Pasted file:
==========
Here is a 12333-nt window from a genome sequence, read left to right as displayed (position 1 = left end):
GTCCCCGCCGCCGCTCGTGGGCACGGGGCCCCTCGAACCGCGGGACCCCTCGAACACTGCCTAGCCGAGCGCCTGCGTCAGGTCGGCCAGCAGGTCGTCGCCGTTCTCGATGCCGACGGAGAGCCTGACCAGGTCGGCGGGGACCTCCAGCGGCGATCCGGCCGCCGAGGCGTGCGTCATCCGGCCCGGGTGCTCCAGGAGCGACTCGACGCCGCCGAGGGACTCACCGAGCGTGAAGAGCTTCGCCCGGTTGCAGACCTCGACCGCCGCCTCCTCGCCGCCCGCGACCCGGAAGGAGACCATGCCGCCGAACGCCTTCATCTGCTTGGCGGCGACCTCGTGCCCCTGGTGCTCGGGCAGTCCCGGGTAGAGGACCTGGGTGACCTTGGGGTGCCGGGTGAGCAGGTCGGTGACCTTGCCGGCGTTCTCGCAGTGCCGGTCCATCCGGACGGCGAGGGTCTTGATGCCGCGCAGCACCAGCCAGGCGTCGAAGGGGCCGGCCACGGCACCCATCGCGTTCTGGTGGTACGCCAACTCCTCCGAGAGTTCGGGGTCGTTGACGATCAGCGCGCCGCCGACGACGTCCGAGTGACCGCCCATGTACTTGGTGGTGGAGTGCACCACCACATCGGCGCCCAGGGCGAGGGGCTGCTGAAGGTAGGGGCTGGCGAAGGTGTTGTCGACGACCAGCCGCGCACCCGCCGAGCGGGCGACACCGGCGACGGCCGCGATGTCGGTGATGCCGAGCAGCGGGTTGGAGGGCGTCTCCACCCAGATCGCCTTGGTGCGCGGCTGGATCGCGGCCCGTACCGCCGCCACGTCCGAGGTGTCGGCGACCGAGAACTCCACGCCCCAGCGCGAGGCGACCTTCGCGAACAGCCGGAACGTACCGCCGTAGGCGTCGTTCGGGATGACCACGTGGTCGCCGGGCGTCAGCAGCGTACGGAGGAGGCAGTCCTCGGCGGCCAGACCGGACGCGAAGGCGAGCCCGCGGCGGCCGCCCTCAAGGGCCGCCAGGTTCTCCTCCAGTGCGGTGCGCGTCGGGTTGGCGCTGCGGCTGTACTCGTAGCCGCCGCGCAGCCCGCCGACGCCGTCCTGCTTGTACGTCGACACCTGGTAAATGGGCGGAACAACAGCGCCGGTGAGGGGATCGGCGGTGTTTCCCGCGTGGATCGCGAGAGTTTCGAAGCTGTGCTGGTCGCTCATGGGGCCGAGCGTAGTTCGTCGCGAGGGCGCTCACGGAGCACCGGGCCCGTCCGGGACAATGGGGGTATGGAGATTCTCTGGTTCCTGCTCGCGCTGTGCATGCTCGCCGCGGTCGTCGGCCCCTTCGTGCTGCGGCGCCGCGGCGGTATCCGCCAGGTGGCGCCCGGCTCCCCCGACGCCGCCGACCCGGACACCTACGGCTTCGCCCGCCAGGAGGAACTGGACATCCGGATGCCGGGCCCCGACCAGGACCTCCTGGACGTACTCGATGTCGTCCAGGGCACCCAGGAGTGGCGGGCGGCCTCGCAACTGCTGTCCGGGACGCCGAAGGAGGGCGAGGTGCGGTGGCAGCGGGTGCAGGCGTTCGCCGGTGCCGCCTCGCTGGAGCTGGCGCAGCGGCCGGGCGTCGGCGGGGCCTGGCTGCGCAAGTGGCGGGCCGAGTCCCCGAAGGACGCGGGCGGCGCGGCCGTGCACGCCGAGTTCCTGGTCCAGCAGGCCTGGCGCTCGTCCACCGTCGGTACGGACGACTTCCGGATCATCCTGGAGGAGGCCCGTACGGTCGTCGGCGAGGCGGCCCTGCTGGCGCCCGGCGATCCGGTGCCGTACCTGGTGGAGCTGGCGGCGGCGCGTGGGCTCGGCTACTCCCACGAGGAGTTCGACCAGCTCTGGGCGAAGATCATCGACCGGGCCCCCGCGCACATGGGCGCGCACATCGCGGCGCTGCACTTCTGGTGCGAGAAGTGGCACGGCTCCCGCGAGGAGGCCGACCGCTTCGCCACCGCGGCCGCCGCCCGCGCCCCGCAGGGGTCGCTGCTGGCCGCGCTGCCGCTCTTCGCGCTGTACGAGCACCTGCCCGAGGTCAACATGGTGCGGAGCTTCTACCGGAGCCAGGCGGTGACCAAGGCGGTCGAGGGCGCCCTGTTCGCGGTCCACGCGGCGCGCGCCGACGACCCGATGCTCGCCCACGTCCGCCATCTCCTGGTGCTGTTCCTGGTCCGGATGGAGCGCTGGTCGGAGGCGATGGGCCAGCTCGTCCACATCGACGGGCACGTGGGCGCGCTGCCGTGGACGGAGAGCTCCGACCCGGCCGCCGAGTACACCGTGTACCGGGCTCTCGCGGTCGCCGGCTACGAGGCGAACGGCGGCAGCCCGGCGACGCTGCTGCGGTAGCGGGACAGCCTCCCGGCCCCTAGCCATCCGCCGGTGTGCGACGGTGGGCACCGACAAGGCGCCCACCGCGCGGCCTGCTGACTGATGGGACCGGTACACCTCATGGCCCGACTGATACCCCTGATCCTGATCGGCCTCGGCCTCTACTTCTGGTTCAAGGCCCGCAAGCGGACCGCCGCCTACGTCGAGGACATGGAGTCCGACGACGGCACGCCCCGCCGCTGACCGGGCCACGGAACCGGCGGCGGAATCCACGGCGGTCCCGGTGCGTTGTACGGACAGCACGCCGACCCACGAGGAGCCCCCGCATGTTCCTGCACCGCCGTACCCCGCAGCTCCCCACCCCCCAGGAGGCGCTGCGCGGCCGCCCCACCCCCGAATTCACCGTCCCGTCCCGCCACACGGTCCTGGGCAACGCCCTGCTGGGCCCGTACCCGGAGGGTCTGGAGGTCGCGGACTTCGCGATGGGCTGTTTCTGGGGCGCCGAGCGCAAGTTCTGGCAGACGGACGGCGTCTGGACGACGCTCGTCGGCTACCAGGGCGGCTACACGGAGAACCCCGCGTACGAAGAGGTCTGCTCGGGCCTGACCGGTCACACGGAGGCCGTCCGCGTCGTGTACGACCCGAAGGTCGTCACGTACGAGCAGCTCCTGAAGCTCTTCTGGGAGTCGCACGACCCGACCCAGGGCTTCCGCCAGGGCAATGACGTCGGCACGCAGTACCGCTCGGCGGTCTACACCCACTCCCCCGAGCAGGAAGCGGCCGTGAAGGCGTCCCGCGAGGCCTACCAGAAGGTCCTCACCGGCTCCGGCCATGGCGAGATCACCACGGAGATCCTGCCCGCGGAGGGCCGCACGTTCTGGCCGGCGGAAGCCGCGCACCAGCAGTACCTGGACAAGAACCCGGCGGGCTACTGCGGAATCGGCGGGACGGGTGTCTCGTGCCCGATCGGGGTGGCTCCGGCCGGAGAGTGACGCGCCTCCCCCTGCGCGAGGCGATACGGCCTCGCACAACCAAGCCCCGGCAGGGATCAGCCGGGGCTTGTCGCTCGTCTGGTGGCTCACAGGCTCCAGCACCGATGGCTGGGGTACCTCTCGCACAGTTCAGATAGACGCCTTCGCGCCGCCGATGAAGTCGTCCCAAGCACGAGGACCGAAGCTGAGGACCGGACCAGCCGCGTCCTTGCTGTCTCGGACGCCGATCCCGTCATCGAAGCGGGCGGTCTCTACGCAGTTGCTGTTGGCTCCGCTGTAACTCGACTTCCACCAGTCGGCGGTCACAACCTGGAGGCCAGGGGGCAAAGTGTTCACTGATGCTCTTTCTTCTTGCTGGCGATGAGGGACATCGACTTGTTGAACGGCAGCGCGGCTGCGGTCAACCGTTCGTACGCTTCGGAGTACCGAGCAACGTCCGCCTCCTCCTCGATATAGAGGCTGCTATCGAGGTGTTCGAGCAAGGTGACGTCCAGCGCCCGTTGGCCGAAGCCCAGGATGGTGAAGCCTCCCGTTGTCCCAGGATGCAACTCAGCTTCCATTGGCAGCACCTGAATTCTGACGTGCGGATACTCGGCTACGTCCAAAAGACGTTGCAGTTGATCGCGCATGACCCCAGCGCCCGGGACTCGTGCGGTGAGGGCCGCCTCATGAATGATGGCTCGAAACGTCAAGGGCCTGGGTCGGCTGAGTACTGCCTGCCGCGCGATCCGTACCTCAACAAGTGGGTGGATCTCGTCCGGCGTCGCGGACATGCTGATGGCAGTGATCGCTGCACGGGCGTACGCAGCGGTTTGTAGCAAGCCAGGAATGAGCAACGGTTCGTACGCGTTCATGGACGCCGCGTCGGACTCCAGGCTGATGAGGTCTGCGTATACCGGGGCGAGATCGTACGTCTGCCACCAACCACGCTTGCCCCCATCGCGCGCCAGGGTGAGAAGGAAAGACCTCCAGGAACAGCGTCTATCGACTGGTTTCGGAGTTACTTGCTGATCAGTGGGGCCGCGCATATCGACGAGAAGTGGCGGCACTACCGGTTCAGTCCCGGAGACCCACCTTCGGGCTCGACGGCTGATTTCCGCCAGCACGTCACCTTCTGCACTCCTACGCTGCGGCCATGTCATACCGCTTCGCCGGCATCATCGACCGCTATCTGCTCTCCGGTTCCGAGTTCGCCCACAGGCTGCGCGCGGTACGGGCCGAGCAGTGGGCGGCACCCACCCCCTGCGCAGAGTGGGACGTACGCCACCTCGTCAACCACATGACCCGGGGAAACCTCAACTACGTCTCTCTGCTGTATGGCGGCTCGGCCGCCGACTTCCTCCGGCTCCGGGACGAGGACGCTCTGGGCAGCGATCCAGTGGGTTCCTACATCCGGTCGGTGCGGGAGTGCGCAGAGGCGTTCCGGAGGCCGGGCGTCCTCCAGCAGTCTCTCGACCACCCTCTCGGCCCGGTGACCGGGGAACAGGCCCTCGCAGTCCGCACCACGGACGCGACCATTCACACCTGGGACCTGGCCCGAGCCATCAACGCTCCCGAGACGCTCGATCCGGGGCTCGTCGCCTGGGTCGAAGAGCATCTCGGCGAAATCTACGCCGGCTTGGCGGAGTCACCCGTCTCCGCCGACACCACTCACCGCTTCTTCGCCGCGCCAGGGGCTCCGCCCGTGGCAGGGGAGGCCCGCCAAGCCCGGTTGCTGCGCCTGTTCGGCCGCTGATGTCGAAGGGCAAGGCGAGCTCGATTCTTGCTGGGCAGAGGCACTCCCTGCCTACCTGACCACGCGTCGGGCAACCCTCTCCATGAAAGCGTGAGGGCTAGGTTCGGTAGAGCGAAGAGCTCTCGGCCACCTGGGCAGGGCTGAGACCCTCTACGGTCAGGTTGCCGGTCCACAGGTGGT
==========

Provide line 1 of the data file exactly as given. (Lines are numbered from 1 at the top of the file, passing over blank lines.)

Here is a 12333-nt window from a genome sequence, read left to right as displayed (position 1 = left end):